Spotify released their music streaming service app for the iPhone a while ago, and I thought it was about time I tested it out to see exactly what it offers. Whilst the app itself is available free from the iTunes store, to actually use it you need to sign up for Spotify‘s premium service at £9.99 a month, which prompted a lot of negative user reviews in the iTunes store. So, is it worth it? The answer to that question is not a simple one, as many factors have to be considered, and will likely boil down to what each individual user is looking for.
I’ll presume that most of you know broadly what Spotify is, as it seems to have become one of 2009’s buzzwords, but it’s basic function is that of a music streaming service. This comes in two forms, a free ad-based model, or the previously mentioned premium service at £9.99, both of which give you access to millions of songs to listen to, or if you wish in most cases, buy. In the premium service, music is streamed in high quality at 320 kbps usually, and users can create multiple playlists to listen to, or share with friends. You can also save these playlists so that you can listen to them when you’re offline and unable to connect to the internet.
And it’s that feature that Spotify have pushed as a major feature of the iPhone app, allowing you to use it when you can’t get a mobile phone signal, perhaps on the London Underground or in Airplane mode, for example? It is a great feature, but it should be noted that to do that, it has to store the songs somewhere, using up memory on the iPhone itself. And as it boasts to storing up to 3,333 tracks offline, used fully it will eat in to the memory quite heavily. When I first started testing it with numerous playlists, I quickly found I’d used more than 1GB up and my memory was full, causing the device to stop syncing the photos I had stored. Deleting the playlists made no difference to this, and I had to uninstall the app and then reinstall to get the memory cleared. So as long as you keep one eye on how much memory you have available to you, this should be a very valuable feature.
The syncing of playlists is done via Wi-Fi, and is done by selection, so you don’t have to have all your playlists synced at the same time. You can just sync select ones before you go out somewhere, to give yourself something different to listen to each time. This could also be useful if you’re on a restricted mobile data usage plan, so you can avoid costly streaming over 3G. As you’d expect, you have full flexibility over the playlists. You can rearrange the order of individual tracks, shuflle them, add to or delete, or change the order of the playlists themselves. Playlists are available on the device for 30 days, before going online to confirm you are still subscribed to the service.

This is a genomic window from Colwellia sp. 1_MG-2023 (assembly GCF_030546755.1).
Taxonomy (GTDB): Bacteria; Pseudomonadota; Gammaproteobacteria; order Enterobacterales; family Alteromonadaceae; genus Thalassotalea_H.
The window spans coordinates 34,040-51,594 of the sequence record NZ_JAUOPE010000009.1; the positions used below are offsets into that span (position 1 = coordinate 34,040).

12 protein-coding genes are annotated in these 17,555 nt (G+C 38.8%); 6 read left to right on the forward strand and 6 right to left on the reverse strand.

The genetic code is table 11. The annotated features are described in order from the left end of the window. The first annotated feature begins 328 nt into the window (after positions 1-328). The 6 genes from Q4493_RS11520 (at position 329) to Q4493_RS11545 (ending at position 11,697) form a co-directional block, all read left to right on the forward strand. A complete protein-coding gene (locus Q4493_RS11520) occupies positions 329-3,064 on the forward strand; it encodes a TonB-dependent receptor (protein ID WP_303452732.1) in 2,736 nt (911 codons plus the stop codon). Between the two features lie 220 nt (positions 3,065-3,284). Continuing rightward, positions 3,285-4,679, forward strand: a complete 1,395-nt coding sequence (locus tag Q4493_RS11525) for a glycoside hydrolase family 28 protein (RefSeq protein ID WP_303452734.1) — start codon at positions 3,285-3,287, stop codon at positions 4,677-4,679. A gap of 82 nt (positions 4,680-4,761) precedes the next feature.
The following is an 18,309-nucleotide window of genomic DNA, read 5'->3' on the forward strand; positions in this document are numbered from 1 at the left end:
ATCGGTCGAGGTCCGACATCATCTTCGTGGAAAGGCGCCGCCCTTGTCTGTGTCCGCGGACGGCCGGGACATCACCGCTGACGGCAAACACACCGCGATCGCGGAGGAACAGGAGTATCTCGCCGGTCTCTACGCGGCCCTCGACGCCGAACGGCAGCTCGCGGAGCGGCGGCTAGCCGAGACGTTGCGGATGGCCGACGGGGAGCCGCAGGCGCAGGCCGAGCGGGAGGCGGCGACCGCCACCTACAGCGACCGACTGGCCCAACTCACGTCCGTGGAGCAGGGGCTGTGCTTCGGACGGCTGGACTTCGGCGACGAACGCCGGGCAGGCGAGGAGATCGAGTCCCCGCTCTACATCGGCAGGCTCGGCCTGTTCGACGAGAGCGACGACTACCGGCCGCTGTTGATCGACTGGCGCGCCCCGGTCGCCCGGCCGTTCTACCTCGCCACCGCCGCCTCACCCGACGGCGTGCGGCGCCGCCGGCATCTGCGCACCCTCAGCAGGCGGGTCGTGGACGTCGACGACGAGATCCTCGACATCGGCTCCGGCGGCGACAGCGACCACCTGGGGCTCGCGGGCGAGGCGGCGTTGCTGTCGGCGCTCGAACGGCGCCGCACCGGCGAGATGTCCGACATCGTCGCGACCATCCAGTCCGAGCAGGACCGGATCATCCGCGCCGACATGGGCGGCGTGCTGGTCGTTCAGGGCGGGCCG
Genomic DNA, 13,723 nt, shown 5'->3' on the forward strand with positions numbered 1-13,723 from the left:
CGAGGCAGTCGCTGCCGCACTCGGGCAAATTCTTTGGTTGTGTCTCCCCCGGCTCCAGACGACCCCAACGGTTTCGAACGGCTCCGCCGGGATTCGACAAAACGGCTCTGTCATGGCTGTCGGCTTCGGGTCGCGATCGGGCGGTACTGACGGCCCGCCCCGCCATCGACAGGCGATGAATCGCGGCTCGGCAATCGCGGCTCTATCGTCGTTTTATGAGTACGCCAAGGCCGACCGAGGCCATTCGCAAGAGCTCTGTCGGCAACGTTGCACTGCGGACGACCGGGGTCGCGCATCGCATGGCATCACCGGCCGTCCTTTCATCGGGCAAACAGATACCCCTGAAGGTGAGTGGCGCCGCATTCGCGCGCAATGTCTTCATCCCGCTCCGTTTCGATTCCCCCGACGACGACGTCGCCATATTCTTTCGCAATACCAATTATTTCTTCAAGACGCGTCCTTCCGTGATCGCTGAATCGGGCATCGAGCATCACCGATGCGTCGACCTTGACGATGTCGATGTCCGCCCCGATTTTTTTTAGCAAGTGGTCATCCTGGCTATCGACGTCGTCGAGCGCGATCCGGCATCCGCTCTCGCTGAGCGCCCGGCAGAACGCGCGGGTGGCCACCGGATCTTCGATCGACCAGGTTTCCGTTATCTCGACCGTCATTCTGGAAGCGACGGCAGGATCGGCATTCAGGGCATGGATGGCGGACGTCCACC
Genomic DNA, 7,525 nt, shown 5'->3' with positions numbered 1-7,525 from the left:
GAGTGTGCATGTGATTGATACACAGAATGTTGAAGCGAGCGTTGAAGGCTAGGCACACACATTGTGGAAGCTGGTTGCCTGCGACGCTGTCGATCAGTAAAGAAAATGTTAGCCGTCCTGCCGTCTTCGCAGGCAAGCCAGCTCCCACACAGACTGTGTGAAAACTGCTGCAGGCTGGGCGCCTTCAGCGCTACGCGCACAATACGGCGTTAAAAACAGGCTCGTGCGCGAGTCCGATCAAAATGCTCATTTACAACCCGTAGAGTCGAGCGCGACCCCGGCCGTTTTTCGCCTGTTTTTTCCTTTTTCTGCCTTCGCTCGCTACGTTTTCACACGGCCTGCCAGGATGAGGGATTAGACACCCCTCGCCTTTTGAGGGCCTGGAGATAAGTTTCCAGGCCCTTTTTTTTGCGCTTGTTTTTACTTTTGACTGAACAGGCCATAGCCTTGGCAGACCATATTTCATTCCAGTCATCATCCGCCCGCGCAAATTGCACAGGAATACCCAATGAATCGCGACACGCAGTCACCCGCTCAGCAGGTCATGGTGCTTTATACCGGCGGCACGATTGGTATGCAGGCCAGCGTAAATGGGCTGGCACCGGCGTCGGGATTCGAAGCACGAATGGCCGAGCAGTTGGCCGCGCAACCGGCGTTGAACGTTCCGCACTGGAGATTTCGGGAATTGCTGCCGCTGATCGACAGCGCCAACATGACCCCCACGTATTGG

If you simply want to listen to streaming music without making playlists, it couldn’t be easier. Just use the search function (by Album, Artist or Track), find what you’re looking for and hit play. It streams very well over 3G or Wi-Fi, and the quality does sound very good to my ears, although rather strangely, the app doesn’t appear to have an actual volume control that I could find. If you do need to adjust the volume, you can use the buttons on the side of the iPhone itself.
There are a few drawbacks with the app though, that may put quite a few people off. Firstly, it can’t run in the background, so you can’t listen to it whilst using any other of the iPhone’s apps. This isn’t Spotify‘s fault, and is down to Apple themselves. It does however remember where you are in a track, so if you’re interupted by a call or text, it’ll resume in the correct place. The other feature that many people would like to see from it is scrobbling, something that anyone who uses Last.fm will sorely miss. Scrobbling is a form of data collection that keeps a record of what music you’ve been playing, and allows user to build up detailed data about their music listening habits. Hopefully Spotify will be able to rectify this in a future update to the app.
For now though, it’ll be a very useful app for many people, allowing the user to listen to an almost endless amount of new or old music for £9.99 a month, limited only by the library Spotify offers. There are still many gaps in this, most notably The Beatles, but this is also true of it’s many competitors such as we7 or Sky Songs.
Below are some useful links, and a short demo video of the app courtesy of You Tube.